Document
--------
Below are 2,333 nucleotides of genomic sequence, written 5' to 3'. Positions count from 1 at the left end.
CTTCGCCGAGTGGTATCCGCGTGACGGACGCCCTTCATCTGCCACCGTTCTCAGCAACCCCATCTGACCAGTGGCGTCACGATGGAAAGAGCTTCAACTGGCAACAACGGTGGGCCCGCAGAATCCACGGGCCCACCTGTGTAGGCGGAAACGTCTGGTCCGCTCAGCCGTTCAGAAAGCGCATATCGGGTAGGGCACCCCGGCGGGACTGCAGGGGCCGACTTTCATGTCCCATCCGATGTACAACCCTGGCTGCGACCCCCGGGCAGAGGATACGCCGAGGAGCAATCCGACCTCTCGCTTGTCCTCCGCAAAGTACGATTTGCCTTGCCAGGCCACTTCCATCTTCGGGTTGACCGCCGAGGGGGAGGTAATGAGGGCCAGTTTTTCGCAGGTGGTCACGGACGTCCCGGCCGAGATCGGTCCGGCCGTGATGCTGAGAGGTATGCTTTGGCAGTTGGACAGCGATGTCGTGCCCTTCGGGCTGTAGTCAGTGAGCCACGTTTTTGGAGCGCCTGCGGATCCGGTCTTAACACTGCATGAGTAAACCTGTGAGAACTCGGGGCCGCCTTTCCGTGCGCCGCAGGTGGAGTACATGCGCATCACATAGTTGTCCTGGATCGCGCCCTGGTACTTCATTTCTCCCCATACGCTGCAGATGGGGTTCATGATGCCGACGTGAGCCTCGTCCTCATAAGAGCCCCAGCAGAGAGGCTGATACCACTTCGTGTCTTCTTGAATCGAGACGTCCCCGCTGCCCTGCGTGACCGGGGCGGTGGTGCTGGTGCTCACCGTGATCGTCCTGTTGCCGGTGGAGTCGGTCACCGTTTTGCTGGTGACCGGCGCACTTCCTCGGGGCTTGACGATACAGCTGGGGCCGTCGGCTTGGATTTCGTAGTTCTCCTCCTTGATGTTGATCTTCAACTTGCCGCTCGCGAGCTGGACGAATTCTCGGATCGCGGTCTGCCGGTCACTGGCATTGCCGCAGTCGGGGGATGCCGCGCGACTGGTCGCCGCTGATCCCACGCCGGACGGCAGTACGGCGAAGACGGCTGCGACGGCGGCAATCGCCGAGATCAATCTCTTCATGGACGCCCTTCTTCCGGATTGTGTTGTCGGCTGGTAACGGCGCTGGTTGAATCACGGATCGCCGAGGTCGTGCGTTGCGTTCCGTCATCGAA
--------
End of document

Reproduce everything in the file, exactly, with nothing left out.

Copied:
Below are 2,333 nucleotides of genomic sequence, written 5' to 3'. Positions count from 1 at the left end.
CTTCGCCGAGTGGTATCCGCGTGACGGACGCCCTTCATCTGCCACCGTTCTCAGCAACCCCATCTGACCAGTGGCGTCACGATGGAAAGAGCTTCAACTGGCAACAACGGTGGGCCCGCAGAATCCACGGGCCCACCTGTGTAGGCGGAAACGTCTGGTCCGCTCAGCCGTTCAGAAAGCGCATATCGGGTAGGGCACCCCGGCGGGACTGCAGGGGCCGACTTTCATGTCCCATCCGATGTACAACCCTGGCTGCGACCCCCGGGCAGAGGATACGCCGAGGAGCAATCCGACCTCTCGCTTGTCCTCCGCAAAGTACGATTTGCCTTGCCAGGCCACTTCCATCTTCGGGTTGACCGCCGAGGGGGAGGTAATGAGGGCCAGTTTTTCGCAGGTGGTCACGGACGTCCCGGCCGAGATCGGTCCGGCCGTGATGCTGAGAGGTATGCTTTGGCAGTTGGACAGCGATGTCGTGCCCTTCGGGCTGTAGTCAGTGAGCCACGTTTTTGGAGCGCCTGCGGATCCGGTCTTAACACTGCATGAGTAAACCTGTGAGAACTCGGGGCCGCCTTTCCGTGCGCCGCAGGTGGAGTACATGCGCATCACATAGTTGTCCTGGATCGCGCCCTGGTACTTCATTTCTCCCCATACGCTGCAGATGGGGTTCATGATGCCGACGTGAGCCTCGTCCTCATAAGAGCCCCAGCAGAGAGGCTGATACCACTTCGTGTCTTCTTGAATCGAGACGTCCCCGCTGCCCTGCGTGACCGGGGCGGTGGTGCTGGTGCTCACCGTGATCGTCCTGTTGCCGGTGGAGTCGGTCACCGTTTTGCTGGTGACCGGCGCACTTCCTCGGGGCTTGACGATACAGCTGGGGCCGTCGGCTTGGATTTCGTAGTTCTCCTCCTTGATGTTGATCTTCAACTTGCCGCTCGCGAGCTGGACGAATTCTCGGATCGCGGTCTGCCGGTCACTGGCATTGCCGCAGTCGGGGGATGCCGCGCGACTGGTCGCCGCTGATCCCACGCCGGACGGCAGTACGGCGAAGACGGCTGCGACGGCGGCAATCGCCGAGATCAATCTCTTCATGGACGCCCTTCTTCCGGATTGTGTTGTCGGCTGGTAACGGCGCTGGTTGAATCACGGATCGCCGAGGTCGTGCGTTGCGTTCCGTCATCGAA